A Microsoft Corp. security tool that has been criticized for being too intrusive can be turned off by the very malware it was designed to fight.

Microsoft's User Account Control feature, which it introduced as part of Windows Vista, prompts users for approval before installing new software. This is meant to prevent malicious programs, such as the kind that steal bank passwords, from covertly installing themselves onto users' computers.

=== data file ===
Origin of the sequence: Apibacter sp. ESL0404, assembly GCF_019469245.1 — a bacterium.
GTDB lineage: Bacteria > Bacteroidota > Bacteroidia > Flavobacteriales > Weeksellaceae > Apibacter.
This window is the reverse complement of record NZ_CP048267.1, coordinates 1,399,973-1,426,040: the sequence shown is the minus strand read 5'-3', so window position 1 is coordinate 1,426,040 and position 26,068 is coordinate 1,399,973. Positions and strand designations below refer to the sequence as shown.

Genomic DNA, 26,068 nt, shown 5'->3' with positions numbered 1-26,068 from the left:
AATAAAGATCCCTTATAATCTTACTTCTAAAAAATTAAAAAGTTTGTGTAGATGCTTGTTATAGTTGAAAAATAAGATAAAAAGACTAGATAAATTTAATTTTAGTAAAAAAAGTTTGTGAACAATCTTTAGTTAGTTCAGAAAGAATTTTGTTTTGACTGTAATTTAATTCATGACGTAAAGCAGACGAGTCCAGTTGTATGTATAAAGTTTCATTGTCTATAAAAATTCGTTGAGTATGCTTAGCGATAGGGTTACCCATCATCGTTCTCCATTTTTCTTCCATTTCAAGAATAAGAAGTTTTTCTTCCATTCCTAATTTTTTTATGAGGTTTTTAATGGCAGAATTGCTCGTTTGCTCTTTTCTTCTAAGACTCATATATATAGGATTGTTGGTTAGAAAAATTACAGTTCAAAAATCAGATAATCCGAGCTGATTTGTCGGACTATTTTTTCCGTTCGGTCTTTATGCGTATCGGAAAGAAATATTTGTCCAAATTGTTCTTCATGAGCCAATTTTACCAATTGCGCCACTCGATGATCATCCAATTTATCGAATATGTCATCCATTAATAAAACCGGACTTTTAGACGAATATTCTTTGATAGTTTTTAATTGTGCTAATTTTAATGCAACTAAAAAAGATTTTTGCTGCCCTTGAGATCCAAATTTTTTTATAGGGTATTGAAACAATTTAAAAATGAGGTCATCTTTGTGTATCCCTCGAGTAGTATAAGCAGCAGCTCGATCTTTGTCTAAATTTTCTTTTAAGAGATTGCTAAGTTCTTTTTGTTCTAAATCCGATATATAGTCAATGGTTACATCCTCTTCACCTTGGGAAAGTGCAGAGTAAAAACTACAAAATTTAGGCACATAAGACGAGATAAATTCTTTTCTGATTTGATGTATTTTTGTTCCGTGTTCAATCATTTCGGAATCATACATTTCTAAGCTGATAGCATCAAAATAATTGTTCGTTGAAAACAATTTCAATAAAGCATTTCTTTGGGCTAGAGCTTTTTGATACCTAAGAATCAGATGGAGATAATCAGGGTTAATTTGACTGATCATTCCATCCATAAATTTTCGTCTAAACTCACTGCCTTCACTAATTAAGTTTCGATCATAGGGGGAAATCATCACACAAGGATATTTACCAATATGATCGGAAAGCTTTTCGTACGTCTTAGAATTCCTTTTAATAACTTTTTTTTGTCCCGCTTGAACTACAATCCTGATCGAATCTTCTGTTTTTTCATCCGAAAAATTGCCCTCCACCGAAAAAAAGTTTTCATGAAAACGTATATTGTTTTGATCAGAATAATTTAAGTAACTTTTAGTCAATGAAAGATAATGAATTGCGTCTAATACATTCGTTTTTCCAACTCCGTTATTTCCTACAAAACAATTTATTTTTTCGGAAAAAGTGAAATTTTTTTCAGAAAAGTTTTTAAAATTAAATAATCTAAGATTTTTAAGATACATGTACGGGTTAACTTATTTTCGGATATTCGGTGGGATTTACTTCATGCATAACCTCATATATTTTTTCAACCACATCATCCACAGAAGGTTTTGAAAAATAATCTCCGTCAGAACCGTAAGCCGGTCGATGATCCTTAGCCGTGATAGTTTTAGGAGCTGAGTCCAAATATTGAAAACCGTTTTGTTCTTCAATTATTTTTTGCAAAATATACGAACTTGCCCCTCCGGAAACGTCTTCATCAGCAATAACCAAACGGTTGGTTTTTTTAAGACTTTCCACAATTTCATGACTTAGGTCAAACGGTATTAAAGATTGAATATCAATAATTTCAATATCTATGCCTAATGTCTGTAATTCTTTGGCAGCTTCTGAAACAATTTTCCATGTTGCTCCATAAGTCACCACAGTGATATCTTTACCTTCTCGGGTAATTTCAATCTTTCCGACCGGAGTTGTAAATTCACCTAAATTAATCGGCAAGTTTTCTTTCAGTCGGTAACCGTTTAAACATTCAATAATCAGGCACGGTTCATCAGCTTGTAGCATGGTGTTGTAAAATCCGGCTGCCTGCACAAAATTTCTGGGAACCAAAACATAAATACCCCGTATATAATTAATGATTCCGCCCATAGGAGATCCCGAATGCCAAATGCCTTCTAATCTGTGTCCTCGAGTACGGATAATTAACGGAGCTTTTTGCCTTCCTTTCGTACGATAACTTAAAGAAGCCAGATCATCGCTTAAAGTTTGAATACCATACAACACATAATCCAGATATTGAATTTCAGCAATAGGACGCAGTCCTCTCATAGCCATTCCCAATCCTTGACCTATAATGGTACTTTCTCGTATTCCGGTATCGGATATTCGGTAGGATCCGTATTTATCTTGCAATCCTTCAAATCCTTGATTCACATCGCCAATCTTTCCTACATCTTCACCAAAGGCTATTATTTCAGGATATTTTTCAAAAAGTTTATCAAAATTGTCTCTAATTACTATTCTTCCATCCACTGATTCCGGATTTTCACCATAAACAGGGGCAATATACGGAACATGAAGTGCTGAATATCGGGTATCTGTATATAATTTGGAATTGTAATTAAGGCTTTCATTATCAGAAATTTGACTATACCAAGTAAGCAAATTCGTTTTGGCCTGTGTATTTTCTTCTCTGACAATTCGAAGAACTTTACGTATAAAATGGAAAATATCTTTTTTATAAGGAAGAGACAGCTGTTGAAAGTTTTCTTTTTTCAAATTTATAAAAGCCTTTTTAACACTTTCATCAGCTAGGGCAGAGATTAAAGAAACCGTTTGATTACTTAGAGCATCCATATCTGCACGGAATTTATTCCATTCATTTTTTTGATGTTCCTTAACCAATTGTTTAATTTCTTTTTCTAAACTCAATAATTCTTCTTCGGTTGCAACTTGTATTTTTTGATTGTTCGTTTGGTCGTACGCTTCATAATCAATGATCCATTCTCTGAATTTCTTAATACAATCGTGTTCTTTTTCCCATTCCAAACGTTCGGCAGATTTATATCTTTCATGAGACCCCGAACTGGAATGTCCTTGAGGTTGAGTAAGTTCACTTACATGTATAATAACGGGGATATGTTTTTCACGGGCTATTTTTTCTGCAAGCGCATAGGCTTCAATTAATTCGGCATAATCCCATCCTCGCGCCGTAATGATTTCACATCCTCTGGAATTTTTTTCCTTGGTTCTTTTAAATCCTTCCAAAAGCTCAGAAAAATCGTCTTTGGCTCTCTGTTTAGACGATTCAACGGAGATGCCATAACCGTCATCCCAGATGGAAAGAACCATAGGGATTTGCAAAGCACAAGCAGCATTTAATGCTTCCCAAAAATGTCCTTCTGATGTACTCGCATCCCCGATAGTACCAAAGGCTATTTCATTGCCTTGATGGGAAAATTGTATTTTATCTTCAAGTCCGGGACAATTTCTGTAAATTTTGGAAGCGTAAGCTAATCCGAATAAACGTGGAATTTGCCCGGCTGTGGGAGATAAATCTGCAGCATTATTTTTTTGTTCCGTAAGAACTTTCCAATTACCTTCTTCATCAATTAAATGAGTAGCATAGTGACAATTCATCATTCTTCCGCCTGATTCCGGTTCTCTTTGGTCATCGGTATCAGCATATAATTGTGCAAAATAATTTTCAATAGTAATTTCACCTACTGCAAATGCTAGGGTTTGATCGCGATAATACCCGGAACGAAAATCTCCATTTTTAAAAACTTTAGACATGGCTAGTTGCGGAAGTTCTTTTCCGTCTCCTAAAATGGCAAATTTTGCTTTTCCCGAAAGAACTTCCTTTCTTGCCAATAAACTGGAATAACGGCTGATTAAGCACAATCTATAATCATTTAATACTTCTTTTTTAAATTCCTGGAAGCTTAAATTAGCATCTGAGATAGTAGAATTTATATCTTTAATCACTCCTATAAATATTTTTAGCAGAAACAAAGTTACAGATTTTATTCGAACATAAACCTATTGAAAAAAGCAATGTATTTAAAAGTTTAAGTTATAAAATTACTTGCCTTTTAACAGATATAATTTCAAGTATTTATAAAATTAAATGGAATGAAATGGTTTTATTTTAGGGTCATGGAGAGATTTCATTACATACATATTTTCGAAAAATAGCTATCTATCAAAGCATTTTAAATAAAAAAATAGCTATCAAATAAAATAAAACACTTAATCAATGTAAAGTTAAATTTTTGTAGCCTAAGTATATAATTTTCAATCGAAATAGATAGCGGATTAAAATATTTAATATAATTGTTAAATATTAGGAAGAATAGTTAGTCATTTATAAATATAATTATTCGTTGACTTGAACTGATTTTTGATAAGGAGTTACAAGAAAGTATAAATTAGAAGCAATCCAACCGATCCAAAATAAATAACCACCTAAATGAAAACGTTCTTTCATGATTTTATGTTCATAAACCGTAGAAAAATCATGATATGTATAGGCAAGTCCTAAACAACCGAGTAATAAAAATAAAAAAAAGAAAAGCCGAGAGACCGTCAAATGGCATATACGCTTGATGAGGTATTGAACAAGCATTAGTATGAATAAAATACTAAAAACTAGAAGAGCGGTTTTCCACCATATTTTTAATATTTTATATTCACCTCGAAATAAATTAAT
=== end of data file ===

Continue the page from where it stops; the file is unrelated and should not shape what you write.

But some bugs can disable the feature entirely, Computerworld reported Friday. Malicious software can do this by either tricking Windows into granting it administrative rights or by tricking the user into approving the installation.

"Apparently, neither are difficult," the article said. One piece of malware, called "Rorpian," uses a four-year-old vulnerability to disable the User Account Control feature.